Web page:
When the world’s largest producer and exporter of oil sets a plan in motion to end its own oil addiction and move to a low-carbon economy, it speaks volumes about the potential for our global renewable energy aspirations. Perhaps just a few short years ago, the idea of Saudi Arabia moving away from an oil-based economy would have been more in the realm of fiction, not fact, but as they say, the times, they are a changin’.
Deputy crown prince Prince Mohammed bin Salman, who is next in line behind the crown prince, and his father, King Salman, has taken some bold steps in his role as chairman of the Council for Economic and Development Affairs, and the latest is an ambitious plan to move the country to an investment-based economy.
In a press conference this week, the 31-year-old Prince Mohammed announced his “Vision 2030” plan, which gained approval from the Saudi cabinet later that day, and although the plan is estimated to cost upwards of $2 trillion dollars to achieve, it’s not unrealistic for Saudi Arabia, as there is probably no other country that has the potential to pull this off.
“We have developed an oil addiction in the kingdom of Saudi Arabia, among everyone. That is dangerous, and that is what has hampered the development of many different sectors in recent years.” – Prince Mohammed bin Salman
Although it would be nice to attribute this change of direction to the desire for a cleaner, more sustainable future, it’s more of a practical decision than anything else, as the county has been suffering from an economic shortfall for the last couple of years. This redirection toward an economy with a stronger private sector and an emphasis on investing, rather than oil production, could help Saudi Arabia maintain its current state of wealth for decades to come, even as much of the world is preparing to transition away from fossil fuels as well.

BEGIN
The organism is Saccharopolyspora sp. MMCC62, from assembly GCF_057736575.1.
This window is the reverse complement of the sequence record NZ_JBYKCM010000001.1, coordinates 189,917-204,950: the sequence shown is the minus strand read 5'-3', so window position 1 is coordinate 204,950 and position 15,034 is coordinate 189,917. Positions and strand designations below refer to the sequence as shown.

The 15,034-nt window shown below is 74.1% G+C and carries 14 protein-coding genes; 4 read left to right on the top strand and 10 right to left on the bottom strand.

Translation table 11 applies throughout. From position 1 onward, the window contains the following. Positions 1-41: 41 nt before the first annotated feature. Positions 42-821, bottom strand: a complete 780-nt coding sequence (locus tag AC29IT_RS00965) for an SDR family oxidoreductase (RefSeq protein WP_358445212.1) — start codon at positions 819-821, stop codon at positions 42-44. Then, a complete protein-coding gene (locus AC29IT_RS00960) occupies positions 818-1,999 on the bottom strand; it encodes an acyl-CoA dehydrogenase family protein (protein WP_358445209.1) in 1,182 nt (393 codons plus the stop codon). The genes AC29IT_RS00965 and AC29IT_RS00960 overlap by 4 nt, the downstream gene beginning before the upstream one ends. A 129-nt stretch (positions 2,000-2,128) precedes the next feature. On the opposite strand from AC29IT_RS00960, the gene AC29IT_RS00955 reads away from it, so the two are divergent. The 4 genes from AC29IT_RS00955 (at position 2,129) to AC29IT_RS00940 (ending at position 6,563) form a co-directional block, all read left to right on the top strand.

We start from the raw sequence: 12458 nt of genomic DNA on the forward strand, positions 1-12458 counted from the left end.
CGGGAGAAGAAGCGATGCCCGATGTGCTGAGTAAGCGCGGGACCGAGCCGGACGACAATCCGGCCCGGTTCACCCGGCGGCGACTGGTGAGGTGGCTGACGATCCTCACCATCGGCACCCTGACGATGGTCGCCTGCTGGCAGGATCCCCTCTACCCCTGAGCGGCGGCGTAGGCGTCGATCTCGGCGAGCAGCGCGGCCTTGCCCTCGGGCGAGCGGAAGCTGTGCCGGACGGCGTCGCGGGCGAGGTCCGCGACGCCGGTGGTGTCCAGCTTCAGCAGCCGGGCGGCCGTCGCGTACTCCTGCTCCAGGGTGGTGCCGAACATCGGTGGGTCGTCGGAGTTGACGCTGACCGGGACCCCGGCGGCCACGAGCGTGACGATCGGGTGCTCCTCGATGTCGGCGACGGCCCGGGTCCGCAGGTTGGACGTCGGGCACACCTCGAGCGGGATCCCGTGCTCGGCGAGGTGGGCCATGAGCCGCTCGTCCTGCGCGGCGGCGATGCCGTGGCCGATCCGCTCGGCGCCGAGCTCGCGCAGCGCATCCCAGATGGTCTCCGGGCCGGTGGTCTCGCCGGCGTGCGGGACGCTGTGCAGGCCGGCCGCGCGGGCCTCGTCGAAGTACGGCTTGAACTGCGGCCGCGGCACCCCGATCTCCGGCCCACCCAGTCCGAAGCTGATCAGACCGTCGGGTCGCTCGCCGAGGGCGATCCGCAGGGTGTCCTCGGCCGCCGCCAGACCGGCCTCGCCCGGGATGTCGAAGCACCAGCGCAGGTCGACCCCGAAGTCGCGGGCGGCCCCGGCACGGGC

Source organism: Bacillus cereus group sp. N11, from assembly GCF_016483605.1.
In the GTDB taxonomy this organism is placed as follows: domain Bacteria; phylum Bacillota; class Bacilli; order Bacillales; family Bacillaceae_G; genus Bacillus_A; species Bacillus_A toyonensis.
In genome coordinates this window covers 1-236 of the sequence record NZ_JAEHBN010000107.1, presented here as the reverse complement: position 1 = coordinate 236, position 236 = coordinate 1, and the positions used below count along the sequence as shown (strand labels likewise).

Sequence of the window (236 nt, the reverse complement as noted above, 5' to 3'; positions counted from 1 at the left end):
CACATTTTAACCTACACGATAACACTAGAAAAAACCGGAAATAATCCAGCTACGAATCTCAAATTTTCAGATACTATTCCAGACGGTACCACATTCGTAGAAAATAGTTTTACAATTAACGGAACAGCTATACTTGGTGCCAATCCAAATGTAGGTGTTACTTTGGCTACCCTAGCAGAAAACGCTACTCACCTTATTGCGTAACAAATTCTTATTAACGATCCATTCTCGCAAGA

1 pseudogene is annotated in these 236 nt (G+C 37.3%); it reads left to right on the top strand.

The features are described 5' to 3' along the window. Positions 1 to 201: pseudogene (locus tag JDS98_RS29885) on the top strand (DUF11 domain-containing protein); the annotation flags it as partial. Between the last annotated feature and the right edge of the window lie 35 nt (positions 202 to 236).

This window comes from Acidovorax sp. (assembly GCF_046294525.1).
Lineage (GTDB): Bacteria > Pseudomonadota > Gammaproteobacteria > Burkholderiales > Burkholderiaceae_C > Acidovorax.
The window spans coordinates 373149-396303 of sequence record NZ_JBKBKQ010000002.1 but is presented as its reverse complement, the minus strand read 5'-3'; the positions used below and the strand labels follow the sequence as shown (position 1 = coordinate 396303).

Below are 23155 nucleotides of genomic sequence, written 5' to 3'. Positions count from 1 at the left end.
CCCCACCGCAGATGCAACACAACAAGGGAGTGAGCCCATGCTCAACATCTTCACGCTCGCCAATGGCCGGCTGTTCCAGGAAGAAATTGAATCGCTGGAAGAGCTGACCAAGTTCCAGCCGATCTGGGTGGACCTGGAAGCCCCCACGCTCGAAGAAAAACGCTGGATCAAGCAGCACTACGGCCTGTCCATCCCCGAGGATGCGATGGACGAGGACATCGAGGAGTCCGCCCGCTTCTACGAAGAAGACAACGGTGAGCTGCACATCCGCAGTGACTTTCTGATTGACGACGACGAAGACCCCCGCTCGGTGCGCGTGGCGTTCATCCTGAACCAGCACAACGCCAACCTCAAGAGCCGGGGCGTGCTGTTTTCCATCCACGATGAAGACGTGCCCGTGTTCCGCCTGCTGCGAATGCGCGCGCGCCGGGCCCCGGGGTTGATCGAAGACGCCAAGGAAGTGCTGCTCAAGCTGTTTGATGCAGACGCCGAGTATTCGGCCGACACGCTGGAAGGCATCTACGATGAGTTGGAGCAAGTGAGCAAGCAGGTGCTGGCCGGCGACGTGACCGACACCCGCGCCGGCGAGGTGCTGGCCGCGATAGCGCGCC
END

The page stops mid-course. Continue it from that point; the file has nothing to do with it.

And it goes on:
According to Bloomberg,
“Last year there was near-panic among the prince’s advisers as they discovered Saudi Arabia was burning through its foreign reserves faster than anyone knew, with insolvency only two years away. Plummeting oil revenue had resulted in an almost $200 billion budget shortfall—a preview of a future in which the Saudis’ only viable export can no longer pay the bills, whether because of shale oil flooding the market or climate change policies. Historically, the kingdom has relied on the petroleum sector for 90 percent of the state budget, almost all its export earnings, and more than half its gross domestic product.”
As part of the Vision 2030 plan, the country will target the deployment of 9.5 GW of renewable electricity capacity, which acknowledges the country’s lack of “a competitive renewable sector at present,” and although this transition to a more renewable energy system in the country will take some serious capital, the plan calls for the sale of 5% of Saudi Aramco in order to create a sovereign wealth fund and build up its current public wealth fund to $2 trillion (from its current $160 billion) to fund the transition.
Perhaps the most ambitious part of the Prince’s claims is that he believes the country could manage to weather a major global transition away from oil, even if it were to happen in the next five years:
“I think by 2020, if oil stops we can survive. We need it, we need it, but I think in 2020 we can live without oil.”